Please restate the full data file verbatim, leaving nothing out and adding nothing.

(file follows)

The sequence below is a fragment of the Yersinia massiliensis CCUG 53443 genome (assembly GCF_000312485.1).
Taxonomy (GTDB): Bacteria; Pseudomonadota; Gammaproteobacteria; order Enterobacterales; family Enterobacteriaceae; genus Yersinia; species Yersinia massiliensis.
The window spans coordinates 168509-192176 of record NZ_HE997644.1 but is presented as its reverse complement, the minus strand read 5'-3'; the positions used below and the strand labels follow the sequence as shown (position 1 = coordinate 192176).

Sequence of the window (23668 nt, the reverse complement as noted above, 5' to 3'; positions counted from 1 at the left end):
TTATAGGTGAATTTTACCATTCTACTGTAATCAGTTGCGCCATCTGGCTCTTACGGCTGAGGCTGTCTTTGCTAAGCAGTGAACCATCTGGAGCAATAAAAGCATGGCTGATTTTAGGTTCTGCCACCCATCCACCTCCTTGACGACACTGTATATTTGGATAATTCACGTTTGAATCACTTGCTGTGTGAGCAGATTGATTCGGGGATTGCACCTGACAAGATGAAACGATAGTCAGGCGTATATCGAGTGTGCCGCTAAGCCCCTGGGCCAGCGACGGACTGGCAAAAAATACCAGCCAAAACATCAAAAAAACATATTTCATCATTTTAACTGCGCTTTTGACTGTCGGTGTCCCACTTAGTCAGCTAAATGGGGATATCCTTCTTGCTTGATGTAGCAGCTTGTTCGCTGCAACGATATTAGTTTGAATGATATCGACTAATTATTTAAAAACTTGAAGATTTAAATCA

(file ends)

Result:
The sequence below is a fragment of the Yersinia massiliensis CCUG 53443 genome (assembly GCF_000312485.1).
Taxonomy (GTDB): Bacteria; Pseudomonadota; Gammaproteobacteria; order Enterobacterales; family Enterobacteriaceae; genus Yersinia; species Yersinia massiliensis.
The window spans coordinates 168509-192176 of record NZ_HE997644.1 but is presented as its reverse complement, the minus strand read 5'-3'; the positions used below and the strand labels follow the sequence as shown (position 1 = coordinate 192176).

Sequence of the window (23668 nt, the reverse complement as noted above, 5' to 3'; positions counted from 1 at the left end):
TTATAGGTGAATTTTACCATTCTACTGTAATCAGTTGCGCCATCTGGCTCTTACGGCTGAGGCTGTCTTTGCTAAGCAGTGAACCATCTGGAGCAATAAAAGCATGGCTGATTTTAGGTTCTGCCACCCATCCACCTCCTTGACGACACTGTATATTTGGATAATTCACGTTTGAATCACTTGCTGTGTGAGCAGATTGATTCGGGGATTGCACCTGACAAGATGAAACGATAGTCAGGCGTATATCGAGTGTGCCGCTAAGCCCCTGGGCCAGCGACGGACTGGCAAAAAATACCAGCCAAAACATCAAAAAAACATATTTCATCATTTTAACTGCGCTTTTGACTGTCGGTGTCCCACTTAGTCAGCTAAATGGGGATATCCTTCTTGCTTGATGTAGCAGCTTGTTCGCTGCAACGATATTAGTTTGAATGATATCGACTAATTATTTAAAAACTTGAAGATTTAAATCA